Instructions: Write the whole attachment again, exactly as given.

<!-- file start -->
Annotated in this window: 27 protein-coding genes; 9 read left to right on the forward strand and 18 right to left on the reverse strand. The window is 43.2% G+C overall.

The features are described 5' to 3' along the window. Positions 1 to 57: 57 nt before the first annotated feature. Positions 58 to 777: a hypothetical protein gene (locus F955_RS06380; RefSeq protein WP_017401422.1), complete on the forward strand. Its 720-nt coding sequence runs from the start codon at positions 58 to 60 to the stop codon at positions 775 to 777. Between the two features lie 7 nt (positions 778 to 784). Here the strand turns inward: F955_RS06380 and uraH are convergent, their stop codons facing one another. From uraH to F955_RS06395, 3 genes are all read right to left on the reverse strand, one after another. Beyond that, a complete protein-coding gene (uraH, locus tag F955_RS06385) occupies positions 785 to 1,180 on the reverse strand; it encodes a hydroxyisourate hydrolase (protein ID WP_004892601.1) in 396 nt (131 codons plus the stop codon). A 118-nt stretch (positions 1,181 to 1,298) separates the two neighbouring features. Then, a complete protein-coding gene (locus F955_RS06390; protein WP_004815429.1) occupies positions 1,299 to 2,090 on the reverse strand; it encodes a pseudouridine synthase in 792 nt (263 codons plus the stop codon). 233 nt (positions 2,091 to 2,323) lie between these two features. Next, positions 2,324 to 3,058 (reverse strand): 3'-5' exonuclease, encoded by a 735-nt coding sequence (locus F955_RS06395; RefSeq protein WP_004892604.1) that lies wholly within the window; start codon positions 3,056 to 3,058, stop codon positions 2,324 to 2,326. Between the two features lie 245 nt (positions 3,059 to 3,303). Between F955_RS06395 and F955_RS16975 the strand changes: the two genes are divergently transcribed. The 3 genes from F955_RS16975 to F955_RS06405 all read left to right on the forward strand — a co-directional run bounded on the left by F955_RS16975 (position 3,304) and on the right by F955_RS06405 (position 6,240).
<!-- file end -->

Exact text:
Annotated in this window: 27 protein-coding genes; 9 read left to right on the forward strand and 18 right to left on the reverse strand. The window is 43.2% G+C overall.

The features are described 5' to 3' along the window. Positions 1 to 57: 57 nt before the first annotated feature. Positions 58 to 777: a hypothetical protein gene (locus F955_RS06380; RefSeq protein WP_017401422.1), complete on the forward strand. Its 720-nt coding sequence runs from the start codon at positions 58 to 60 to the stop codon at positions 775 to 777. Between the two features lie 7 nt (positions 778 to 784). Here the strand turns inward: F955_RS06380 and uraH are convergent, their stop codons facing one another. From uraH to F955_RS06395, 3 genes are all read right to left on the reverse strand, one after another. Beyond that, a complete protein-coding gene (uraH, locus tag F955_RS06385) occupies positions 785 to 1,180 on the reverse strand; it encodes a hydroxyisourate hydrolase (protein ID WP_004892601.1) in 396 nt (131 codons plus the stop codon). A 118-nt stretch (positions 1,181 to 1,298) separates the two neighbouring features. Then, a complete protein-coding gene (locus F955_RS06390; protein WP_004815429.1) occupies positions 1,299 to 2,090 on the reverse strand; it encodes a pseudouridine synthase in 792 nt (263 codons plus the stop codon). 233 nt (positions 2,091 to 2,323) lie between these two features. Next, positions 2,324 to 3,058 (reverse strand): 3'-5' exonuclease, encoded by a 735-nt coding sequence (locus F955_RS06395; RefSeq protein WP_004892604.1) that lies wholly within the window; start codon positions 3,056 to 3,058, stop codon positions 2,324 to 2,326. Between the two features lie 245 nt (positions 3,059 to 3,303). Between F955_RS06395 and F955_RS16975 the strand changes: the two genes are divergently transcribed. The 3 genes from F955_RS16975 to F955_RS06405 all read left to right on the forward strand — a co-directional run bounded on the left by F955_RS16975 (position 3,304) and on the right by F955_RS06405 (position 6,240).